Sahil Mehta is one of the most popular faces on Indian television as he is the male lead of the show Suhani Si Ek Ladki. As Yuvraj, the actor has gained immense popularity and he thinks this experience of working on small screen is an experience that every actor should try once. In a telephonic interview with InUth, Sahil talked about ‘challenging’ content on TV and why there’s ‘no scope for creativity’ there.
Though Sahil has quit the show to spend quality time with his wife, he has a lot to say about how the TV industry functions. Excerpts from the interview:
How has your journey as a TV actor been so far?
The career has been really good. It was my first date with television as Suhani Si Ek Ladki was my first show and it went on for over three years. The experience has been amazing.
Tell me something about your fascination with TV. Did you want to become a TV actor?
I never thought to become a TV actor, I just wanted to work. I worked with Love express, a small film produced by Mukta arts, that is where my producer spotted me.
In general, TV industry is focused on women. Male protagonists don’t have much role to play in a story. What do you think about this trend?
I was lucky with my show. My character, Yuvraj had a lot more to do. If Suhani was Laurel, I was Hardy. I always had something to do with what Suhani was doing and I did not feel sidelined at all.
We have seen that TV has been roasting the same concept of vamps scheming against the protagonist for years now. Do you feel this idea is overused and should see a full stop now?
What has not been overused? We can’t really judge the content too much. There is an audience that is appreciative of work and they enjoy watching soaps. In this case, who are we to judge and say what is wrong and what is right? If there comes a different kind of show that works, then it means the audience is willing to welcome new ideas, but till then maybe we are not the best judges.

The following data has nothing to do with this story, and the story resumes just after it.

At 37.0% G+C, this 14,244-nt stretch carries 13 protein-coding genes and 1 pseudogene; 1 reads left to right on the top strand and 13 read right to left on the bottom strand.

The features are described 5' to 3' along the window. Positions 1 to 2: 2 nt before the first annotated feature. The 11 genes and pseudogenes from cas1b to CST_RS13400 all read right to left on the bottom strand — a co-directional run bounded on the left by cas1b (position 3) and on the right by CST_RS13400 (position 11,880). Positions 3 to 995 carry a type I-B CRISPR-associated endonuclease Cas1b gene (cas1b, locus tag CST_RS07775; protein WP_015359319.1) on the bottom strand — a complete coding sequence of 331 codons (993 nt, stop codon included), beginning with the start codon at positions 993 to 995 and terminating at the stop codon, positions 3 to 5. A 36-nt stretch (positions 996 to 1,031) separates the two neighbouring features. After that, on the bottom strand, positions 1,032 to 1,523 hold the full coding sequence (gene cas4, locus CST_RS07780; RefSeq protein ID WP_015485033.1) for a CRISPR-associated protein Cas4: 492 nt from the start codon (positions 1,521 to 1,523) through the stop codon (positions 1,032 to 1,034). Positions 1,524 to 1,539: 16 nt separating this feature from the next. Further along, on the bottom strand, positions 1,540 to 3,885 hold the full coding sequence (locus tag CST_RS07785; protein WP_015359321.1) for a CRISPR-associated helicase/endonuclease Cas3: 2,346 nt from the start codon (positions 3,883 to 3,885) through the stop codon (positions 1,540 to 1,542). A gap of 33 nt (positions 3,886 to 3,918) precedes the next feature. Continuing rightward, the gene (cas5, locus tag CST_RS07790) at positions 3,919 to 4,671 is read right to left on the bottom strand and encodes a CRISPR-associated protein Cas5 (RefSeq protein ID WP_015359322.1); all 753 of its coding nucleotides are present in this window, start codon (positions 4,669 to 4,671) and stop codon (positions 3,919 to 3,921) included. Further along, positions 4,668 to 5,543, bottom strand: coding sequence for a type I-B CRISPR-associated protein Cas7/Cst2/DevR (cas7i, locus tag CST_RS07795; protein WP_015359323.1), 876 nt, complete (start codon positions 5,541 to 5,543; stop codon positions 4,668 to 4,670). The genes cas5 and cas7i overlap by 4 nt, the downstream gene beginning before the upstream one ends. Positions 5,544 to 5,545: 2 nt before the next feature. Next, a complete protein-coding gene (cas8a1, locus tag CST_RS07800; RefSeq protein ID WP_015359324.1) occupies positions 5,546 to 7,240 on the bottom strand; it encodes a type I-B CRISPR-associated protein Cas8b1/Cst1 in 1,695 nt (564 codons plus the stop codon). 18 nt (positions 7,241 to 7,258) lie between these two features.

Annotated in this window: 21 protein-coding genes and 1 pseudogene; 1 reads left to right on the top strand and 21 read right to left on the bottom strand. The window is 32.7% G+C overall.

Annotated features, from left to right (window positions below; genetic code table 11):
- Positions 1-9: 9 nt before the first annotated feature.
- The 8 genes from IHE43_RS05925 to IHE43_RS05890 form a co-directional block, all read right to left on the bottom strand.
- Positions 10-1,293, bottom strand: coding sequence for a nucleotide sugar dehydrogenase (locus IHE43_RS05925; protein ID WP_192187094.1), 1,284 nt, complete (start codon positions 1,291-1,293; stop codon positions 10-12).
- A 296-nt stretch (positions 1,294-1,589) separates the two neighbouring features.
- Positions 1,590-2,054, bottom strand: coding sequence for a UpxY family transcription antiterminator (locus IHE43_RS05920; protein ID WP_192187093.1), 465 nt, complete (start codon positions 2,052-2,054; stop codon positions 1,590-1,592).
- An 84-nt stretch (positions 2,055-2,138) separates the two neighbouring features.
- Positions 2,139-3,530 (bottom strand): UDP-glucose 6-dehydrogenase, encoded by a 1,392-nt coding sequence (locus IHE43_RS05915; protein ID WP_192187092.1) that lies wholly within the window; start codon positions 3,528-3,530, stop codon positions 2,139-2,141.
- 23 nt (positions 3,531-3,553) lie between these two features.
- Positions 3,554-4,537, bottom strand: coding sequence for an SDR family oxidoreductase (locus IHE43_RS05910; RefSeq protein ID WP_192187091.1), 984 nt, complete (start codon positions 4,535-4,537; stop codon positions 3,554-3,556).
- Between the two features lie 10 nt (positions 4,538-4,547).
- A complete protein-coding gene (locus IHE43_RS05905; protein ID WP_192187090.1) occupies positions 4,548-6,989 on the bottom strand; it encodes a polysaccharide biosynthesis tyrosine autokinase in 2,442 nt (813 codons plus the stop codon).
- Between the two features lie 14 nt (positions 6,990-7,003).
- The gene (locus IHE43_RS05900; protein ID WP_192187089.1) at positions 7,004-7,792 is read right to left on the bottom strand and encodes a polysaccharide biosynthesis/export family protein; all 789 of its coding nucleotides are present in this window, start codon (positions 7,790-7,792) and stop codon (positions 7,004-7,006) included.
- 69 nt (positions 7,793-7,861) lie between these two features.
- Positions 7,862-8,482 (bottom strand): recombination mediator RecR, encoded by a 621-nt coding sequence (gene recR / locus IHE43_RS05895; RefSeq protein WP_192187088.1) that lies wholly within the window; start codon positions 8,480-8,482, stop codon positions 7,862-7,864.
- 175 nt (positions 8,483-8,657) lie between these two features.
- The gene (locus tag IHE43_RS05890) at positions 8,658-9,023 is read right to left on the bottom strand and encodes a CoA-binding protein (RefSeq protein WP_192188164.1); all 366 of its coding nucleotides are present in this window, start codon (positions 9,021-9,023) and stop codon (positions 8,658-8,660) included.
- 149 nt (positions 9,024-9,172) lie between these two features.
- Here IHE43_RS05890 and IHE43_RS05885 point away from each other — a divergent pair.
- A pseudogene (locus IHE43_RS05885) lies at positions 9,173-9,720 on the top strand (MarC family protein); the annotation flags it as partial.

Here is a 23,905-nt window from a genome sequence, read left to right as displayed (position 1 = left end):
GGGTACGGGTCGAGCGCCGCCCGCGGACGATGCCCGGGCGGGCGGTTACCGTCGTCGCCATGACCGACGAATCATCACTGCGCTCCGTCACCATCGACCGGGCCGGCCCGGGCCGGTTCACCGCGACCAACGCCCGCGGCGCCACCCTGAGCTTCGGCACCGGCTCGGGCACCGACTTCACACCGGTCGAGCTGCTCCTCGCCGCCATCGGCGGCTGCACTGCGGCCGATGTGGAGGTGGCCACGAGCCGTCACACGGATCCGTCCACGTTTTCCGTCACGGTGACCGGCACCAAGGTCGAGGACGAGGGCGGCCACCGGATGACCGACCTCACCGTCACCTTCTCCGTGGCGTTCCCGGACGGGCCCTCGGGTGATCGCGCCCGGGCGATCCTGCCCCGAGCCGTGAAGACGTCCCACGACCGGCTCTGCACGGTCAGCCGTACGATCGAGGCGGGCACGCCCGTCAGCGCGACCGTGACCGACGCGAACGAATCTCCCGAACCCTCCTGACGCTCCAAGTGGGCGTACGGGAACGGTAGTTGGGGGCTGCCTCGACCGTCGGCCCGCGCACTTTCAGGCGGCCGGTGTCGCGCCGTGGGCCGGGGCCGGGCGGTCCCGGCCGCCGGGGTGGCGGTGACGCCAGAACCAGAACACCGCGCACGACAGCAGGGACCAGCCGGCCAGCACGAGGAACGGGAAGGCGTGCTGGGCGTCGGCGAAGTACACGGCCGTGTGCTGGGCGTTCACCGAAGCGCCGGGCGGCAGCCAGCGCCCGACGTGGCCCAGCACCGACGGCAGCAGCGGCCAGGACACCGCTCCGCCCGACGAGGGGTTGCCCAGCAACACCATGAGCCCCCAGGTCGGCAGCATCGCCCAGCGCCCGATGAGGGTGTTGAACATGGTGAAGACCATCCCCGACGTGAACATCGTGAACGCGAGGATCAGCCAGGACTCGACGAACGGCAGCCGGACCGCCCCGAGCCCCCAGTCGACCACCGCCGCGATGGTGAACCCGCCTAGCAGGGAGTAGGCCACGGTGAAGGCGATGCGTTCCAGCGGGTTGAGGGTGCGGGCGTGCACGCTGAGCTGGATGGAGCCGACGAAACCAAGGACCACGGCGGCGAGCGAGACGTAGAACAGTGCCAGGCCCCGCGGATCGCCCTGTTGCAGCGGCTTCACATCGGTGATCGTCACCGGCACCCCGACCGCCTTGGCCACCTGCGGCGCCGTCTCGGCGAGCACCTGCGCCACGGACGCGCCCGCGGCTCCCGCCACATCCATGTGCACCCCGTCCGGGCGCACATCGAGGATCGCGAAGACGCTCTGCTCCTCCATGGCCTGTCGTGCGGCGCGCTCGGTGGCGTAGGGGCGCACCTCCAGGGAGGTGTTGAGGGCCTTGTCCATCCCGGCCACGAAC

How easy or difficult is it being a television star?
It can get quite challenging. Mostly, the film actors get a lot of time but a TV star does as much as the clock requires. We work shift wise and sometimes there is no break. There is a telecast that needs to go up. We work 370 days out of 365 and it gets frustrating but that’s how it is.
Do you think that TV actors don’t get enough appreciation for the kind of hardwork they put in?
The characters that are played on TV are screenplay driven and not driven by the characters. May be that is why there is less appreciation. For example, Mr Irrfan Khan will be playing something that won’t be appreciated on TV regularly. We play regular roles, we don’t go outdoors. That might be one of the reasons.
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What is the sense of competition in TV industry, in terms of content or landing roles?
To be honest, there are so many shows that it’s difficult to keep a tab. A show has 3-4 leads and on an average, a channel as 10 shows. So, even if there are 5 channels, it means 200 actors and it is really impossible to talk about competition. Leave alone competitors, I have no clue about contemporaries. And not only me, I don’t think anyone has any idea.
Speaking of TV, do you think the regressive content that it offers, is because of the difference in format than the West? Like there, they have shows on a seasonal basis but here we have longer shows?
If any channel asks any producer to present seven episodes a week, you need to understand that it is 150 minutes of footage. It leaves no room for creativity. Since the belief is that there’s a greater number of women rather than men watching Indian TV, you play it in the kitchen. You are catering to an audience. If the audience changes then maybe things will change. Why blame the producer for making regressive content? How do you expect anyone to create anything in such a short time? It is a lot of footage, you have to take shortcuts.
You mentioned about not watching television, why is that?
Basically, I don’t have the time. I used to watch TV with my mother and the show I had watched is Saas. But after she passed away, I stopped watching it
Do you watch shows from abroad like Netflix etc.?
Netflix is closer to everyday lives. It connects more with the youth but I am not addicted to it. Lately, I haven’t seen anything. I just watch a lot of sports.
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It goes without saying that TV stars are really popular. How do you deal with the stardom?
Honestly, I have never been pulled by any kind of crowd. But I know people who like our pages, ask us to do small things, so I enjoy this kind of stardom. I don’t believe in hiding. I don’t understand why anyone would hide after working all life to get recognised?
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